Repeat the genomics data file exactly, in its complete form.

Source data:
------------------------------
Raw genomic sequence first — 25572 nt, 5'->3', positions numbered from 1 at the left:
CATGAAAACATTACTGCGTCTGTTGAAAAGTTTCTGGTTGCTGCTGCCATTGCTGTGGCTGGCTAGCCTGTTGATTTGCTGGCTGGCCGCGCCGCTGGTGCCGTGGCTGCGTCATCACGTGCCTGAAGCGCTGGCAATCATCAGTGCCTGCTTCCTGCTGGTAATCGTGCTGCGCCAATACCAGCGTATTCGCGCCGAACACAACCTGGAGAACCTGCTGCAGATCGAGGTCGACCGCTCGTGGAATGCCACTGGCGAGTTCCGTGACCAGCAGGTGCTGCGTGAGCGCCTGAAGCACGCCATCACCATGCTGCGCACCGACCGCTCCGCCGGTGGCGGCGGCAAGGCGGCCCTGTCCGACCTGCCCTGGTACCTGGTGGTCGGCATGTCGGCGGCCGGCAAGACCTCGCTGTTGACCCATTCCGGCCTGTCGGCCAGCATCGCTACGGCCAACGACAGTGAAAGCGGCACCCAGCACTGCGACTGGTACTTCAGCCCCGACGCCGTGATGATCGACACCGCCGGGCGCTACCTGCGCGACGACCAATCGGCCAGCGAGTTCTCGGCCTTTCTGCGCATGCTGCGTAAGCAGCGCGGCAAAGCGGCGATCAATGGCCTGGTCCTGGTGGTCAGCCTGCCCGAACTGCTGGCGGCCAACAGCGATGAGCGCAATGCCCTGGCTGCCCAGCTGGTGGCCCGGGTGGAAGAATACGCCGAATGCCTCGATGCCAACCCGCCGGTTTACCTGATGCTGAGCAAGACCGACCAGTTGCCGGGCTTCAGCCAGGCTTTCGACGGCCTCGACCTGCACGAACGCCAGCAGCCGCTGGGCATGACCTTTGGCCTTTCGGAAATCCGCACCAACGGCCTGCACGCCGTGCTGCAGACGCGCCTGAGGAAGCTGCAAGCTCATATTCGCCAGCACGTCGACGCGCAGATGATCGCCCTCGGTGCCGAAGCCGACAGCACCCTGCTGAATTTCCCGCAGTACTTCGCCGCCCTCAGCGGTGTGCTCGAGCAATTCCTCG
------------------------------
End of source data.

Raw genomic sequence first — 25572 nt, 5'->3', positions numbered from 1 at the left:
CATGAAAACATTACTGCGTCTGTTGAAAAGTTTCTGGTTGCTGCTGCCATTGCTGTGGCTGGCTAGCCTGTTGATTTGCTGGCTGGCCGCGCCGCTGGTGCCGTGGCTGCGTCATCACGTGCCTGAAGCGCTGGCAATCATCAGTGCCTGCTTCCTGCTGGTAATCGTGCTGCGCCAATACCAGCGTATTCGCGCCGAACACAACCTGGAGAACCTGCTGCAGATCGAGGTCGACCGCTCGTGGAATGCCACTGGCGAGTTCCGTGACCAGCAGGTGCTGCGTGAGCGCCTGAAGCACGCCATCACCATGCTGCGCACCGACCGCTCCGCCGGTGGCGGCGGCAAGGCGGCCCTGTCCGACCTGCCCTGGTACCTGGTGGTCGGCATGTCGGCGGCCGGCAAGACCTCGCTGTTGACCCATTCCGGCCTGTCGGCCAGCATCGCTACGGCCAACGACAGTGAAAGCGGCACCCAGCACTGCGACTGGTACTTCAGCCCCGACGCCGTGATGATCGACACCGCCGGGCGCTACCTGCGCGACGACCAATCGGCCAGCGAGTTCTCGGCCTTTCTGCGCATGCTGCGTAAGCAGCGCGGCAAAGCGGCGATCAATGGCCTGGTCCTGGTGGTCAGCCTGCCCGAACTGCTGGCGGCCAACAGCGATGAGCGCAATGCCCTGGCTGCCCAGCTGGTGGCCCGGGTGGAAGAATACGCCGAATGCCTCGATGCCAACCCGCCGGTTTACCTGATGCTGAGCAAGACCGACCAGTTGCCGGGCTTCAGCCAGGCTTTCGACGGCCTCGACCTGCACGAACGCCAGCAGCCGCTGGGCATGACCTTTGGCCTTTCGGAAATCCGCACCAACGGCCTGCACGCCGTGCTGCAGACGCGCCTGAGGAAGCTGCAAGCTCATATTCGCCAGCACGTCGACGCGCAGATGATCGCCCTCGGTGCCGAAGCCGACAGCACCCTGCTGAATTTCCCGCAGTACTTCGCCGCCCTCAGCGGTGTGCTCGAGCAATTCCTCG